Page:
Life On Hold

How are you feeling?


No, really, how are you feeling?


Fully vulnerable here: I’m scared. Worried. Agonized. Overwhelmed. Angry. Fearful.

The list goes on.

And I imagine you feel the same, too.

How do we keep going in a time of unprecedented uncertainty?

As you know, my own situation is layered with the fact that I was recently diagnosed with breast cancer and am undergoing chemotherapy. As the side effects of cancer treatment take hold, I add to them the very real worries of Coronoavirus infection to my immunocompromised body. I do not wish this burden to anyone.

But I worry less about myself than others: patients, our dear employees, my loved ones – many people fall into more than one of these groups – and we are all living with heavy burdens.

My heart hurts.

My brain hurts.

My body hurts.

Fertility treatment is literally on hold. We have been directed by the American Society of Reproductive Medicine and the Minnesota governor through a direct order that we must stop treatment. I will get into it later on whether fertility treatment is elective (it is not in my opinion), but our hands are tied. We can’t even do procedures that involve gloves. This effectively rules out almost everything we can do to help our patients build their families.

Super vulnerable: This morning I was feeling particularly hopeless. This is very unlike me; I am generally an optimistic person. I made a list of things I could not control. It was bleak.

I cannot control that there is a global pandemic. I cannot control that I have cancer. I cannot control that my life’s work and purpose have been – temporarily – taken away with an uncertain timeline to resume. I cannot control that patients whose own fertility timeline is limited are being forced to put their lives on hold. I cannot make this virus go away and get our lives back to normal.

And then I made a list of what I can control.

I can write in my gratitude journal every day; today’s entry was that I was safe for one more day. I can be present. I can show love to my family and pet. I can be kind. I can maintain relationships. I can eat nutritious foods when I am able due to my cancer side effects. I can hydrate as I am able. I can walk outside – alone – when energy allows. I can think and reflect. I can follow isolation guidelines to minimize my risk of infection. I can not give up hope.

And I can plan. Normally I do not have the luxury of time to think; I just do. Now I can plan. How to do better and be better. How to be a better physician, colleague, partner, parent, friend and human. As myself how I can help patients NOW. We may not be doing embryo transfers this week, but we will be back. And I can plan and be ready. We are finding ways to stay on top of the changing landscape and be able to nimbly slide back into our mission and work, only better.

Sending love and strength to all.

The Poppy Seed Sandwich

After an embryo transfer, patients often wonder the following: Is my embryo going to fall out?

I think it’s a natural fear, especially since so many hopes and dreams are riding on the outcome of the embryo transfer.

Even though an embryo transfer is a highly technical procedure, one thing is certain: You can’t cough/pee/sneeze/squeeze/jostle an embryo out of the uterus.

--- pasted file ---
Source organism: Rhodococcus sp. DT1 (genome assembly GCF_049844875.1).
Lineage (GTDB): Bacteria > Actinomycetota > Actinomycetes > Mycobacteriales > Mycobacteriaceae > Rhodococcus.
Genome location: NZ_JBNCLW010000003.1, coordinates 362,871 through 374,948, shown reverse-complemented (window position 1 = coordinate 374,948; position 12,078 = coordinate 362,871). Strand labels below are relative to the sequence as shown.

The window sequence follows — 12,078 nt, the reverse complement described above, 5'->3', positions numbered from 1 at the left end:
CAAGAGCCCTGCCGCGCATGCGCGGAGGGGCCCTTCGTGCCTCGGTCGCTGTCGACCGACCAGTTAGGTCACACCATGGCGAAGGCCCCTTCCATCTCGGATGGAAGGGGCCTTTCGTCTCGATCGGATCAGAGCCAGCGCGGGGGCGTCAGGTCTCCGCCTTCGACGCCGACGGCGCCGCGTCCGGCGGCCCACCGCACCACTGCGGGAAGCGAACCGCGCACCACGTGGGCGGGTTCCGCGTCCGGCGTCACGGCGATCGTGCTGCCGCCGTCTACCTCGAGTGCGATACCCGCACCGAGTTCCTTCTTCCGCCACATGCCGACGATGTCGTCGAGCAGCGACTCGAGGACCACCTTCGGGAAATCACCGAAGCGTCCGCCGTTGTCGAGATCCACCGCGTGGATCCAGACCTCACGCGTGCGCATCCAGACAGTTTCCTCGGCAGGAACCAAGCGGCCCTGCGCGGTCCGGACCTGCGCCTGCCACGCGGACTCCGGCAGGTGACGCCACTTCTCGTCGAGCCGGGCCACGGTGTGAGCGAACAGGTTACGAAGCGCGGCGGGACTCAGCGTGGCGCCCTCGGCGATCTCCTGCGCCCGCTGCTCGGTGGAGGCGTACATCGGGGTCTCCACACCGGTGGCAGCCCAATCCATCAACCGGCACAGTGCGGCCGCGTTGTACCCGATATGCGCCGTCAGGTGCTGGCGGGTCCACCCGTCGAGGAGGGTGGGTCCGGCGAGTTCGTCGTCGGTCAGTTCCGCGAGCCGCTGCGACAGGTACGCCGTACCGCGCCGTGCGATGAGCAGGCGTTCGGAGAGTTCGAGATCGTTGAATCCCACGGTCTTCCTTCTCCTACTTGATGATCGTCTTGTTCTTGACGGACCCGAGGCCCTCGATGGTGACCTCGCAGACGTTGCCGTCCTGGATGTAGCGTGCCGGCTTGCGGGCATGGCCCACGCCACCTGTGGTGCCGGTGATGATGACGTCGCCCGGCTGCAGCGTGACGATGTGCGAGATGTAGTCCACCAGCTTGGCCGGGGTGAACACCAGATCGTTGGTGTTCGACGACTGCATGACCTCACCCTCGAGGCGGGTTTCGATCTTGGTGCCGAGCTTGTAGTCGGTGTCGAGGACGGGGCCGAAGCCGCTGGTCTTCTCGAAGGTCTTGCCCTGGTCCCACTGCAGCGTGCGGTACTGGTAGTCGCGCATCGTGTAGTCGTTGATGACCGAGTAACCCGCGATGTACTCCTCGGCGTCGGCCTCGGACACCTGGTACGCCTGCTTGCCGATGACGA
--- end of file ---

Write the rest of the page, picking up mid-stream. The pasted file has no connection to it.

Nearly fifteen years ago, when I was a new Reproductive Endocrinology fellow, someone explained an embryo transfer as “Throwing a velcro ball into a shag carpet.”

While I got the analogy because I’m old enough to remember the 1970s, it didn’t resonate with me.

So I thought of my own: Placing an embryo in the uterus is like putting a poppy seed in a peanut butter sandwich.

The embryo is tiny. The lining is thick and sticky. There’s no way that poppy seed is coming out.

Over the years I’ve explained an embryo transfer this way thousands of times. If you’ve ever worked with me, heard me lecture or been a patient or trainee, you’re probably sick of hearing it.

To wit: a patient told me about a year ago that she shared this on a huge fertility support group site and now I was famous as the Peanut Butter and Poppy Seed Doctor.

I can live with that.

Stick and grow embryo.

Stick and grow.

Why the Pineapple?

To many, the pineapple has become symbolic of the fertility journey.

Why?

Here’s the science: For centuries, pineapple (Ananas comosus) has been used as a folk medicine by indigenous peoples of Central and South America.

Pineapple fruit, skin and stems can be extracted to yield bromelain, a mixture of proteolytic enzymes that can interact with pathways in the body involved in inflammation, blood clotting and the immune response.

Bromelain supplements have been commercially available since the 1950s and it has been studied as an anti-cancer agent.

But the link to fertility treatment – and specifically IVF – is weak.

The theory is that by ingesting pineapple – and hence its proteolytic enzymes – the uterine environment may have less inflammation, better blood flow and an altered immune response, one that favors implantation of an embryo.

The bottom line: Pineapple is unlikely to be harmful to an IVF cycle, but it’s also not likely to be the deciding factor for its success.

But patients, please keep wearing your lucky pineapple socks when you come for a transfer!

While I’m 99.999% Science, I’m also 0.001% Faith, Hope, Trust and Pixie Dust, and I still believe in the power of good luck – and good vibes.

So don’t worry, if you forget your lucky pineapple socks, I’ll probably still be wearing mine.

Image via Amazon